At about 3 pm, we will drive down to the bottom of Semaphore Hill to the Plantation Road, which starts right by the entrance to the tower. It is a good, easy graded dirt road, passing through a mature forest for about four miles. The road follows a small creek, the Chico Masambi River. This trail, once a black topped road, has some incredible forest, including gigantic Wild Cashew, Ceibas, and Cuipo Trees that reach heights of more than 100 feet. During this walk there is the chance to find more Mantled Howlers, Geoffroy's Tamarins and White-faced Capuchins. There is also the probability of encountering a Northern Tamandua (Anteater). Then, we return to the Tower to enjoy the sunset and wait until nightfall to see the Great False Vampire Bat, the largest bat in the New World, foraging around the Tower. Dinner at Canopy Tower.

Day 4
Barro Colorado Island (BCI): ALL DAY

On our fourth day, after having breakfast at 6am, we will be driven to the town of Gamboa, located at about 7 miles from Canopy Tower. There, we will board a boat that will ferry us to Barro Colorado Island. BCI is a 1,500-hectare island, and together with five adjacent peninsulas, forms a very biodiverse 5400-hectare Natural Monument. BCI has been administrated by the Smithsonian Tropical Research Institute since 1923. This Natural Monument located in the middle of the Panama Canal is home to more than 200 Researchers from all around the world. This island is considered the most studied area in the Neotropics. It houses a field station and modern labs, only open to researchers and tourists with a reservation. A great trail system is also available. BCI offers a great opportunity to see many mammals in a short period of time, including Brown-headed Spider Monkey, Tayra, Central American Agouti, Northern Tamandua, Mantled Howler, both species of Sloths, Geoffroy's Tamarins & White-nosed Coatis.
We leave the island around 3 pm, and we will be back to Canopy Tower by 4 pm. This will give us some time to take a rest before a delightful BBQ at 6:30 pm. As we mentioned before, nocturnal creatures are most active right before dusk, we will take this opportunity of an early dinner to do another ride down the Semaphore Hill at about 7:30 to try again to find any extra mammal that we could have missed on our first trip.

Day 5
AM: Boat Trip in the Gatun Lake

This morning after breakfast we board a 20 ft. boat with a 75 hp outboard motor, for a spectacular tour on the Panama Canal. Most of the Panama Canal is actually an artificial lake, Lake Gatun, and this tour will depart from Gamboa, just 15 minutes from the Canopy Tower. Along the way we will pass huge cargo ships and ocean liners and will also visit hidden coves and beautiful inlets with fascinating fauna and flora. We will also stop at one of the islands that was used by the now defunct Primate Research Center to look for Spider Monkeys, Mantled Howlers and White-faced Capuchins that remained on the island after the center closed. There is also a chance to see some interesting reptiles, including American Crocodile (some reach 14 or more feet in length) and its smaller relative, the Spectacled Caiman, Basilisk Lizard (Jesus Lizard) and Black River Turtle. A little scarcer, but not impossible, is the Neotropical River Otter and, if we are really lucky, a Manatee. This species was introduced to the Panama Canal in the 1960s to control the growth of water weeds, and they have adjusted very well to this habitat. There is also a Tiny Proboscis Bat roost here we will probably see! We are scheduled to be back at the Canopy Tower by noon to enjoy lunch.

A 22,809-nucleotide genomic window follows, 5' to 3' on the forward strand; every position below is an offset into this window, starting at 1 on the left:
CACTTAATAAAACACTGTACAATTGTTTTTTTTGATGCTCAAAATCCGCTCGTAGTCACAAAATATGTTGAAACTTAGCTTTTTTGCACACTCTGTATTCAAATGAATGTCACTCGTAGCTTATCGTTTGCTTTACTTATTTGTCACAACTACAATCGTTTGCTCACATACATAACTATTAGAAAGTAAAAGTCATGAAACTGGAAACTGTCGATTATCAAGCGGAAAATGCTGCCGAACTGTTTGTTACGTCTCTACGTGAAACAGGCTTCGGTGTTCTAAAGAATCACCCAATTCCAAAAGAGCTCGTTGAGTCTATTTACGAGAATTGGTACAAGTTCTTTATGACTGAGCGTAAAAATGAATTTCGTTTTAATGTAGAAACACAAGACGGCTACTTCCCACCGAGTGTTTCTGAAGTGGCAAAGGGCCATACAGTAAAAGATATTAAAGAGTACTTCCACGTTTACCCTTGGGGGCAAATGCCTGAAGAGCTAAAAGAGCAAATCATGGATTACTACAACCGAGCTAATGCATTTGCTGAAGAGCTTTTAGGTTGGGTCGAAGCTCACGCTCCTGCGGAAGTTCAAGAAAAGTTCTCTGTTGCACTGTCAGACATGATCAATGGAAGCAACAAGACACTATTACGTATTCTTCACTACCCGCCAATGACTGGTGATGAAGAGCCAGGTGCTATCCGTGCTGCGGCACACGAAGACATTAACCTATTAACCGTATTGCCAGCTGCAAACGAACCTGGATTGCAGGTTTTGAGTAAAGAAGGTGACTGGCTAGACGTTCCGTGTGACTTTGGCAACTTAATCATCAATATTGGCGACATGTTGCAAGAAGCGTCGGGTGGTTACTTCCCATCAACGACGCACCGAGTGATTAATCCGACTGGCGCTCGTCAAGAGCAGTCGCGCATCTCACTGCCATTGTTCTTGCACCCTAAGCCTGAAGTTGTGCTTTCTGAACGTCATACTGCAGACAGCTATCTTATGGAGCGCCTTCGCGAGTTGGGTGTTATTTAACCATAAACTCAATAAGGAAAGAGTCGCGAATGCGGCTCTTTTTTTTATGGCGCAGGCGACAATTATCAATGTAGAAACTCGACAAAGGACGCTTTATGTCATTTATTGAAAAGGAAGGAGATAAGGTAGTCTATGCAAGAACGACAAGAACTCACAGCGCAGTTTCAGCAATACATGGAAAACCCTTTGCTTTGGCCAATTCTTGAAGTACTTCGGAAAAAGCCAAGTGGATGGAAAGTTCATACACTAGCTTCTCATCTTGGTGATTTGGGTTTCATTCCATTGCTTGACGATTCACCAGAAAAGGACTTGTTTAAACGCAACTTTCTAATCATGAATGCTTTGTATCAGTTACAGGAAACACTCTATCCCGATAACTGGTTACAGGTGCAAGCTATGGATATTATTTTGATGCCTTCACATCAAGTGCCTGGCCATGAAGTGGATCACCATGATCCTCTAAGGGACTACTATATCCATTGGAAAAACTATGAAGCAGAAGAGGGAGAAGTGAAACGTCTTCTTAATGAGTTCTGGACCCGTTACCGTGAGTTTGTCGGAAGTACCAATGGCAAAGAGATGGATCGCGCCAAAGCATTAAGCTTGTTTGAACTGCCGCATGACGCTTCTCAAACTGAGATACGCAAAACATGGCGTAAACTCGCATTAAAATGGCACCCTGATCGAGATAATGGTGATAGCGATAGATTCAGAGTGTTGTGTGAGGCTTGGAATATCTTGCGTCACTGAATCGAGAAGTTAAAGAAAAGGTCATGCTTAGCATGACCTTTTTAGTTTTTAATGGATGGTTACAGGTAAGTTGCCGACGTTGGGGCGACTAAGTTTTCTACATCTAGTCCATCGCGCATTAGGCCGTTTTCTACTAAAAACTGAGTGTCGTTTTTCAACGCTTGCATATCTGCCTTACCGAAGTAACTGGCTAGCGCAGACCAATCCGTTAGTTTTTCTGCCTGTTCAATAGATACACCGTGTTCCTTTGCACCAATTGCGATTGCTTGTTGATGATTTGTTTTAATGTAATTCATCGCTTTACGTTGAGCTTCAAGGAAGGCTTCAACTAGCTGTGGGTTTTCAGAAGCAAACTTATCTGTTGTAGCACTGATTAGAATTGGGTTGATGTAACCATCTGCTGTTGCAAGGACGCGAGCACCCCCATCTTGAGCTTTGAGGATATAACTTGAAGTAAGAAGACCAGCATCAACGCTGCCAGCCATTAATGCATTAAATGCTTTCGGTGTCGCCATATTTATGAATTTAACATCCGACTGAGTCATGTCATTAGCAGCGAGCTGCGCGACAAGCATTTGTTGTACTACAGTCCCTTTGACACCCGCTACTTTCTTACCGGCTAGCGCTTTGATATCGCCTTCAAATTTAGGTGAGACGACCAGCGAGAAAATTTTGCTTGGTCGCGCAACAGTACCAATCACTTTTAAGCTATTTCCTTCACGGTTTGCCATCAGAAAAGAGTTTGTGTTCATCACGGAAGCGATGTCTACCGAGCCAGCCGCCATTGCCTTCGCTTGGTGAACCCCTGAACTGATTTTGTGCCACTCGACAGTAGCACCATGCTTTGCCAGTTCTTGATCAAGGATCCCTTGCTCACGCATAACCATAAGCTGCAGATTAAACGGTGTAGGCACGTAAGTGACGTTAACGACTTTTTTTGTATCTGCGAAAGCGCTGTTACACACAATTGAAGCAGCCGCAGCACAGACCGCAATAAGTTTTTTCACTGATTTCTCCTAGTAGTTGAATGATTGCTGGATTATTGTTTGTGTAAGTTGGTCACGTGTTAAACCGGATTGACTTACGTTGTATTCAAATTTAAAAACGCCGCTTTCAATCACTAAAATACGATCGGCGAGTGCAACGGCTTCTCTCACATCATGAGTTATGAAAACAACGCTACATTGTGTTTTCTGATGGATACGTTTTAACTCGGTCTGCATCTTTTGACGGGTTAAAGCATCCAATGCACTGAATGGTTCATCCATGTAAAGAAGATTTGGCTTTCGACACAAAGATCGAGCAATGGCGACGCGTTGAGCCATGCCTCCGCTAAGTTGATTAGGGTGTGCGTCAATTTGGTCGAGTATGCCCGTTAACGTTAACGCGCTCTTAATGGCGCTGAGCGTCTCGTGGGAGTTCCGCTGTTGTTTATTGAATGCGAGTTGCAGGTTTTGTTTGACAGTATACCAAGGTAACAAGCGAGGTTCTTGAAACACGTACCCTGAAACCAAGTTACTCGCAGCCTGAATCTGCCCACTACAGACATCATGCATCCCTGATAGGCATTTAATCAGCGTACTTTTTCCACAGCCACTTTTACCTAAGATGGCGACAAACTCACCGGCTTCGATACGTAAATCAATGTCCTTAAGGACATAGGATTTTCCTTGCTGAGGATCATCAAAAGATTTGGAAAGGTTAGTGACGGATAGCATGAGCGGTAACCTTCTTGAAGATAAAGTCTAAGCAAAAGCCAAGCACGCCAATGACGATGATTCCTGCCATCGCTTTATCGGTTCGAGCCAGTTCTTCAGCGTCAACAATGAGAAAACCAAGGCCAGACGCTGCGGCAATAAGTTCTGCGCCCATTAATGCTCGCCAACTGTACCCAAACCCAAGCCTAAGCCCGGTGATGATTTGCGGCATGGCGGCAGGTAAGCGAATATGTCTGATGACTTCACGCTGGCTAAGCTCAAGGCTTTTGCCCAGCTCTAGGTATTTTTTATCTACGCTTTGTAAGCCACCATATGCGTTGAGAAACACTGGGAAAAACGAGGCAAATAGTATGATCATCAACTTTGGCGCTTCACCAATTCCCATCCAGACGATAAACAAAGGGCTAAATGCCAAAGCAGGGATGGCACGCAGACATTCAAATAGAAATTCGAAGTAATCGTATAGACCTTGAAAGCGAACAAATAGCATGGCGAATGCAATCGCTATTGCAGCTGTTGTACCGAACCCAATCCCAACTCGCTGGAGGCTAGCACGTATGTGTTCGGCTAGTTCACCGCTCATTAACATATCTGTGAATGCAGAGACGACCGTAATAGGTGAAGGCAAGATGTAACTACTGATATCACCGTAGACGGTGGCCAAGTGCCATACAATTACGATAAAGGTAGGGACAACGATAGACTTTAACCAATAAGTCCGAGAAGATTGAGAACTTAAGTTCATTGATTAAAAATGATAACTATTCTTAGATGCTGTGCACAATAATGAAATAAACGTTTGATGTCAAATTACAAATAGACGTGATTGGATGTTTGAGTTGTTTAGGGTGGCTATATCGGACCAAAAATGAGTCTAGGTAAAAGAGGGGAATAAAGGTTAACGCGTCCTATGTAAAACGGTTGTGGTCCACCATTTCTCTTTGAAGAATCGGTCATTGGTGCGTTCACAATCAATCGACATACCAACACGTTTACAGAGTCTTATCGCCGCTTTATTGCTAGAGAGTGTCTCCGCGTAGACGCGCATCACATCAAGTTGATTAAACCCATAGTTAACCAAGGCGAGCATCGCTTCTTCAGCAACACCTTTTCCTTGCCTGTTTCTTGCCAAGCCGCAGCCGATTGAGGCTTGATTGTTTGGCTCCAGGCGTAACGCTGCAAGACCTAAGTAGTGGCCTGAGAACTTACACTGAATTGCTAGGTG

PM: Panama Rain Forest Discovery Center

This afternoon there will be a longer break after lunch, and we leave to the Discovery Center at about 4 PM. Our plan for this evening is to bring a picnic dinner, so we can stay until nightfall to have another opportunity to look for nocturnal creatures as we work our way back to Canopy Tower. The Panama Rainforest Discovery Center is an ecotourism and environmental education facility created and administrated by Fundacion Avifauna Eugene Eisenmann-on Pipeline Road. It is located in the tropical forests surrounding the Panama Canal, adjacent to Soberania National Park. 70% of the materials used in the construction of this facility were recycled from old Canal Zone houses. At only 200 yards from the main building, there is an observation tower reaching a height of 100 feet from the forest floor. From this vantage, we scan the tree tops for mammals and hawks! The road leading to the center is well known for sightings of Ocelot, Jaguarundi, Collared Peccaries, Gray Fox, Paca, Western Night Monkey, White-tailed Deer, Silky Anteater and Capybara.

Day 6
AM: Metropolitan Natural Park

After breakfast, we head to Metro Park, located right next to Panama City, and only 25 minutes from the Canopy Tower. The forests of the Metropolitan Natural Park are much drier than those around Pipeline or Plantation Roads. This park is also a great place for bird migration (September through October). There is a wonderful over-look at the summit of a hill, which will give you an incredible perspective of Panama City, the scenic bay and some of the closer islands. One of the most common residents are Geoffroy´s Tamarin and Variegated and Red-tailed Squirrels. Northern Tamandua is also a possibility.